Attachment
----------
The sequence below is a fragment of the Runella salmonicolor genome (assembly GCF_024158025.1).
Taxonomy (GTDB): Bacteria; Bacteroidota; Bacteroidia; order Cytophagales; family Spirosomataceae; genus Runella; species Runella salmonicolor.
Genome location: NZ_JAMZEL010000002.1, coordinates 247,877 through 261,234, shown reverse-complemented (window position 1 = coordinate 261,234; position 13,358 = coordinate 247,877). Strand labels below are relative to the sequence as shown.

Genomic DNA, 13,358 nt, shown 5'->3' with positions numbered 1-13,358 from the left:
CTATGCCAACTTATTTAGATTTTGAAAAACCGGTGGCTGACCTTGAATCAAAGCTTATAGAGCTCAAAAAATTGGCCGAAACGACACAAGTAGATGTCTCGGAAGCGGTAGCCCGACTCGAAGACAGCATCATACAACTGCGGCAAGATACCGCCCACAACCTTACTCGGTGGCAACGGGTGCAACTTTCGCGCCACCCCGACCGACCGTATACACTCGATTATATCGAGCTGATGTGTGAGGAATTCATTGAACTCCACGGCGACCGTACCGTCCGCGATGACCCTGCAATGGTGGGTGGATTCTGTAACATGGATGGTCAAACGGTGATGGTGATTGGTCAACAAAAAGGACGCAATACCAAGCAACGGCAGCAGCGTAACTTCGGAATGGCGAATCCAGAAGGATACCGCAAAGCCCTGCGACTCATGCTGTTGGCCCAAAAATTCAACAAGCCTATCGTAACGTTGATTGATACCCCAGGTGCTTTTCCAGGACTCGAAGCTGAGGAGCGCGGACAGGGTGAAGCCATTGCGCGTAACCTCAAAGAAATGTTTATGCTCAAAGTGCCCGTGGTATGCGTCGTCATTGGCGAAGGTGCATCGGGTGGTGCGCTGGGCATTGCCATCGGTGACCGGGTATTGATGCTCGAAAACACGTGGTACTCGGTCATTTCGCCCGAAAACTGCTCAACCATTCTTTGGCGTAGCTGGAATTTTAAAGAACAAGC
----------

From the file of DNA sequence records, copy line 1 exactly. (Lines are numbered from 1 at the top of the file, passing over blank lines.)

The sequence below is a fragment of the Runella salmonicolor genome (assembly GCF_024158025.1).